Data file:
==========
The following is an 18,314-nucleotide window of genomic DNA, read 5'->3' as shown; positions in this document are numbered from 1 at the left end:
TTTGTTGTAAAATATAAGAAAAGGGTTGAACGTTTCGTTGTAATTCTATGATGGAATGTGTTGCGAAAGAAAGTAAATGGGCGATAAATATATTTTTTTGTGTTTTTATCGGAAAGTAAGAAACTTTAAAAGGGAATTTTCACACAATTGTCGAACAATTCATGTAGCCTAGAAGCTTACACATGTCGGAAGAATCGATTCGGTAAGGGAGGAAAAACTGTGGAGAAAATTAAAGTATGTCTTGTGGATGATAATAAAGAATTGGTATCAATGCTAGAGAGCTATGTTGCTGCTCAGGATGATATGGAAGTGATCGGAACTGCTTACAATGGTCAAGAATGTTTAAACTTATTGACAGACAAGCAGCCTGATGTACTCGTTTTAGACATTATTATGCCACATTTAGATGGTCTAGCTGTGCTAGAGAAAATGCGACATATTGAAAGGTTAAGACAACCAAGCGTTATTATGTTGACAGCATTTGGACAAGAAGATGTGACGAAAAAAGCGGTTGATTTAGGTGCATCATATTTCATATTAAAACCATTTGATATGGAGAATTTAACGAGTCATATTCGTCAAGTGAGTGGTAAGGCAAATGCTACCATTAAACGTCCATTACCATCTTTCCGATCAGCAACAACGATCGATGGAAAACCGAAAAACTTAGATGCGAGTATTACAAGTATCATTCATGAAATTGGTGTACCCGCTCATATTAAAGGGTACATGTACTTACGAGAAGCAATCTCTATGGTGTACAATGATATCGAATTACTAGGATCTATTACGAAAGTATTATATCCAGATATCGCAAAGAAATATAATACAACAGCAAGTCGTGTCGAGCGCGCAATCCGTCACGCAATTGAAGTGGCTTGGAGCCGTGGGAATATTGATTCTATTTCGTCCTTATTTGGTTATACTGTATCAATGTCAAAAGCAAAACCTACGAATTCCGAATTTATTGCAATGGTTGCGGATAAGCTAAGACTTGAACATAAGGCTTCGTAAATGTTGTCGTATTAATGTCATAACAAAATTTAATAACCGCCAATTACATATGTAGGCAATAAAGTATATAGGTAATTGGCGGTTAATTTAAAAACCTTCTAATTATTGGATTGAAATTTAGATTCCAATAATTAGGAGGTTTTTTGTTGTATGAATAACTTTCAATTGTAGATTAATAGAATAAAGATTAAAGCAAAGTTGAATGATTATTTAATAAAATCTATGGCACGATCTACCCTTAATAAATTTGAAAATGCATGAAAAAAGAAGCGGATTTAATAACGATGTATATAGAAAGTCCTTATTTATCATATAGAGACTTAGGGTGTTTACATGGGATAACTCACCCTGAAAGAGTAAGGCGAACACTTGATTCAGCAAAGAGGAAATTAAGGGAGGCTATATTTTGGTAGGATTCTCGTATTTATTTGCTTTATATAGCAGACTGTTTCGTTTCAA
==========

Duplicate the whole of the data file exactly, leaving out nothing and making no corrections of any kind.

The following is an 18,314-nucleotide window of genomic DNA, read 5'->3' as shown; positions in this document are numbered from 1 at the left end:
TTTGTTGTAAAATATAAGAAAAGGGTTGAACGTTTCGTTGTAATTCTATGATGGAATGTGTTGCGAAAGAAAGTAAATGGGCGATAAATATATTTTTTTGTGTTTTTATCGGAAAGTAAGAAACTTTAAAAGGGAATTTTCACACAATTGTCGAACAATTCATGTAGCCTAGAAGCTTACACATGTCGGAAGAATCGATTCGGTAAGGGAGGAAAAACTGTGGAGAAAATTAAAGTATGTCTTGTGGATGATAATAAAGAATTGGTATCAATGCTAGAGAGCTATGTTGCTGCTCAGGATGATATGGAAGTGATCGGAACTGCTTACAATGGTCAAGAATGTTTAAACTTATTGACAGACAAGCAGCCTGATGTACTCGTTTTAGACATTATTATGCCACATTTAGATGGTCTAGCTGTGCTAGAGAAAATGCGACATATTGAAAGGTTAAGACAACCAAGCGTTATTATGTTGACAGCATTTGGACAAGAAGATGTGACGAAAAAAGCGGTTGATTTAGGTGCATCATATTTCATATTAAAACCATTTGATATGGAGAATTTAACGAGTCATATTCGTCAAGTGAGTGGTAAGGCAAATGCTACCATTAAACGTCCATTACCATCTTTCCGATCAGCAACAACGATCGATGGAAAACCGAAAAACTTAGATGCGAGTATTACAAGTATCATTCATGAAATTGGTGTACCCGCTCATATTAAAGGGTACATGTACTTACGAGAAGCAATCTCTATGGTGTACAATGATATCGAATTACTAGGATCTATTACGAAAGTATTATATCCAGATATCGCAAAGAAATATAATACAACAGCAAGTCGTGTCGAGCGCGCAATCCGTCACGCAATTGAAGTGGCTTGGAGCCGTGGGAATATTGATTCTATTTCGTCCTTATTTGGTTATACTGTATCAATGTCAAAAGCAAAACCTACGAATTCCGAATTTATTGCAATGGTTGCGGATAAGCTAAGACTTGAACATAAGGCTTCGTAAATGTTGTCGTATTAATGTCATAACAAAATTTAATAACCGCCAATTACATATGTAGGCAATAAAGTATATAGGTAATTGGCGGTTAATTTAAAAACCTTCTAATTATTGGATTGAAATTTAGATTCCAATAATTAGGAGGTTTTTTGTTGTATGAATAACTTTCAATTGTAGATTAATAGAATAAAGATTAAAGCAAAGTTGAATGATTATTTAATAAAATCTATGGCACGATCTACCCTTAATAAATTTGAAAATGCATGAAAAAAGAAGCGGATTTAATAACGATGTATATAGAAAGTCCTTATTTATCATATAGAGACTTAGGGTGTTTACATGGGATAACTCACCCTGAAAGAGTAAGGCGAACACTTGATTCAGCAAAGAGGAAATTAAGGGAGGCTATATTTTGGTAGGATTCTCGTATTTATTTGCTTTATATAGCAGACTGTTTCGTTTCAA